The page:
They are still enjoying improvements added by earlier owners. A garage was built in 1910 to complement the 1906 house, and later owners enclosed the front porch in 1923. During the pandemic, they’ve tackled more home improvement projects, like painting the interior and exterior. The couple are excited to share their home with the Historical Society of Oak Park and River Forest.
Jim Grogan, a Historical Society board member, has researched the neighborhood for the walk and says 616 Clinton Ave. has a fascinating history of people who have lived there. The first owner was a miner from England. He had no formal education but learned shorthand at correspondence school. When he came to America, he worked his way up to become one of the country’s pre-eminent medical reporters.
“I view him as an archetypal buyer for the Hulbert home, middle-income, quality people,” Grogan said of that owner, who worked in the city and raised his kids in the suburbs.
According to Grogan, Hulbert was more of a salesman than an architect and preyed on fears of city life by touting the area free of apartments, full of trees and fresh air. Grogan calls his marketing “a lot of good salesmanship.”
Etchingham’s research shows the power of Hulbert’s ads in city newspapers, saying they stressed the notion that when you bought a Hulbert home, you were buying de facto membership in a planned community where the type of residences, the size of the lots, the public landscaping and, by implication, the social and economic status of your neighbor, was controlled.
Depending on the inclusion of optional upgrades such as built-in buffets, bay windows, art glass and double staircases, Hulbert houses cost their original owners from $4,200 to $7,500.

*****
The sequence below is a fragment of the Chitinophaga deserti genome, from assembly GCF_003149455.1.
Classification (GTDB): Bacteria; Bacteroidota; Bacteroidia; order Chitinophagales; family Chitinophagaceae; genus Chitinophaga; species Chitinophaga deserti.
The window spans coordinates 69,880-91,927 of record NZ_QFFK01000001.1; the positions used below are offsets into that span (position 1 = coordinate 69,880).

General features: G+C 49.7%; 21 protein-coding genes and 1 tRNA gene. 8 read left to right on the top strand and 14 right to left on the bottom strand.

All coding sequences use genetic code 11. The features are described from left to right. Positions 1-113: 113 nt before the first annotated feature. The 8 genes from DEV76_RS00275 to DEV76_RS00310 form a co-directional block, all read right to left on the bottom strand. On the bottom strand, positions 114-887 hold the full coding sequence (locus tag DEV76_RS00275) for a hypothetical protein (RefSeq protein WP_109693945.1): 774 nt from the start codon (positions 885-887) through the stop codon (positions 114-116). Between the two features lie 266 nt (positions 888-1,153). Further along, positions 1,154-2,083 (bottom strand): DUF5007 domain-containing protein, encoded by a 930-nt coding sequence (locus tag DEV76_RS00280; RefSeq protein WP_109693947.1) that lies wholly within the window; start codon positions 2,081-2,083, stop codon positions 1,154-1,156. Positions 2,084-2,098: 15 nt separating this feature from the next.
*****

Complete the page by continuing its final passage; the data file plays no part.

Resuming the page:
While Hulbert’s advertising tactics might not work today, Grogan says the homes still draw buyers from the city looking for a little plot of land. They might be a bit harder to come by, though.
“People who live in these homes tend to stay there,” Grogan said. “There are great backyards and great houses.”
Before you go
Tickets to the Historical Society of Oak Park and River Forest’s Tales Our Houses Tell Housewalk are $30 each or $25 for Historical Society members.
Tickets can be purchased at oprfmuseum.org or in person at the Oak Park River Forest Museum, 129 Lake St. in Oak Park, Tuesday through Saturday from 9 a.m. to 5 p.m.
Tickets will cost $35 the day of the walk at the Rush Medical Office Building at Oak Park Hospital, 610 S. Maple Ave., near the site of the walk. Advance tickets can also be picked up after 12:30 p.m. at the hospital the day of the walk.
To reach the ticket pickup/day-of-event purchase point, turn south from Madison Street onto Maple Avenue, drive past the hospital main entrance and valet parking area and make a left at the first corner, which is Monroe Street.
Look for the table under the entrance canopy of the building. There will be no public restrooms available, because the office building is closed on Sundays.
No children under the age of 12 and no pets are permitted. Mobility may be limited in some homes and on walkways.